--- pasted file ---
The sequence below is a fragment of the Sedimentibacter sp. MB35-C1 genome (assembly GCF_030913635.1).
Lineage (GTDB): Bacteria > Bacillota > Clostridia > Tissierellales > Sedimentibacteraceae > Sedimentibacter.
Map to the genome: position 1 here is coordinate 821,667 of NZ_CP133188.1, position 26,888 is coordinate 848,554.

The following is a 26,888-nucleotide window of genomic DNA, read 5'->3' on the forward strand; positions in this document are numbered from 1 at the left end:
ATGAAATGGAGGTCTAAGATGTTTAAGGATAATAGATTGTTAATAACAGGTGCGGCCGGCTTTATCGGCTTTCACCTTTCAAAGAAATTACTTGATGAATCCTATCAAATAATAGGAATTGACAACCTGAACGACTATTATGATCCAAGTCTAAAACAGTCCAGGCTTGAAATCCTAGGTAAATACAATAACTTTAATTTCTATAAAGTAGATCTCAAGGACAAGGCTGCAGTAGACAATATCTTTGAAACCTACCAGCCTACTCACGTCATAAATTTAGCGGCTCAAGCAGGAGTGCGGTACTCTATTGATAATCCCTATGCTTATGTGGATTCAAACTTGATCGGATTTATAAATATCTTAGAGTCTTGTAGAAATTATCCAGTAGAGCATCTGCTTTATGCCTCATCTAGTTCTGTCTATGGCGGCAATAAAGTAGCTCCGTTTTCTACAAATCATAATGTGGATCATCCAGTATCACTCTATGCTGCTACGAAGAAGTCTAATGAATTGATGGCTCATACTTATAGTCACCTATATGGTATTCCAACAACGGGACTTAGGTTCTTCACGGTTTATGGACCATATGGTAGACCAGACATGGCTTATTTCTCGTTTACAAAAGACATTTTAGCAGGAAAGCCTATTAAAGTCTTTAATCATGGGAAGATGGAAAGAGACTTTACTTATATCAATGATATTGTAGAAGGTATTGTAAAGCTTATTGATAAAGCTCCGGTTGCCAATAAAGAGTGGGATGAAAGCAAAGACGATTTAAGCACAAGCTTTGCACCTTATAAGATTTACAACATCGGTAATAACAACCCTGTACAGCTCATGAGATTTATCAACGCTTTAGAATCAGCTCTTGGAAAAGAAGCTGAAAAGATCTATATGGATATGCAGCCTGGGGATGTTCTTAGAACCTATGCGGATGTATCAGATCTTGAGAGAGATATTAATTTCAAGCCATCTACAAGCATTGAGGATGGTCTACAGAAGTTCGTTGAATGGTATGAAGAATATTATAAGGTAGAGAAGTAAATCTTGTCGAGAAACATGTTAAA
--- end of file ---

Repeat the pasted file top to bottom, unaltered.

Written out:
The sequence below is a fragment of the Sedimentibacter sp. MB35-C1 genome (assembly GCF_030913635.1).
Lineage (GTDB): Bacteria > Bacillota > Clostridia > Tissierellales > Sedimentibacteraceae > Sedimentibacter.
Map to the genome: position 1 here is coordinate 821,667 of NZ_CP133188.1, position 26,888 is coordinate 848,554.

The following is a 26,888-nucleotide window of genomic DNA, read 5'->3' on the forward strand; positions in this document are numbered from 1 at the left end:
ATGAAATGGAGGTCTAAGATGTTTAAGGATAATAGATTGTTAATAACAGGTGCGGCCGGCTTTATCGGCTTTCACCTTTCAAAGAAATTACTTGATGAATCCTATCAAATAATAGGAATTGACAACCTGAACGACTATTATGATCCAAGTCTAAAACAGTCCAGGCTTGAAATCCTAGGTAAATACAATAACTTTAATTTCTATAAAGTAGATCTCAAGGACAAGGCTGCAGTAGACAATATCTTTGAAACCTACCAGCCTACTCACGTCATAAATTTAGCGGCTCAAGCAGGAGTGCGGTACTCTATTGATAATCCCTATGCTTATGTGGATTCAAACTTGATCGGATTTATAAATATCTTAGAGTCTTGTAGAAATTATCCAGTAGAGCATCTGCTTTATGCCTCATCTAGTTCTGTCTATGGCGGCAATAAAGTAGCTCCGTTTTCTACAAATCATAATGTGGATCATCCAGTATCACTCTATGCTGCTACGAAGAAGTCTAATGAATTGATGGCTCATACTTATAGTCACCTATATGGTATTCCAACAACGGGACTTAGGTTCTTCACGGTTTATGGACCATATGGTAGACCAGACATGGCTTATTTCTCGTTTACAAAAGACATTTTAGCAGGAAAGCCTATTAAAGTCTTTAATCATGGGAAGATGGAAAGAGACTTTACTTATATCAATGATATTGTAGAAGGTATTGTAAAGCTTATTGATAAAGCTCCGGTTGCCAATAAAGAGTGGGATGAAAGCAAAGACGATTTAAGCACAAGCTTTGCACCTTATAAGATTTACAACATCGGTAATAACAACCCTGTACAGCTCATGAGATTTATCAACGCTTTAGAATCAGCTCTTGGAAAAGAAGCTGAAAAGATCTATATGGATATGCAGCCTGGGGATGTTCTTAGAACCTATGCGGATGTATCAGATCTTGAGAGAGATATTAATTTCAAGCCATCTACAAGCATTGAGGATGGTCTACAGAAGTTCGTTGAATGGTATGAAGAATATTATAAGGTAGAGAAGTAAATCTTGTCGAGAAACATGTTAAA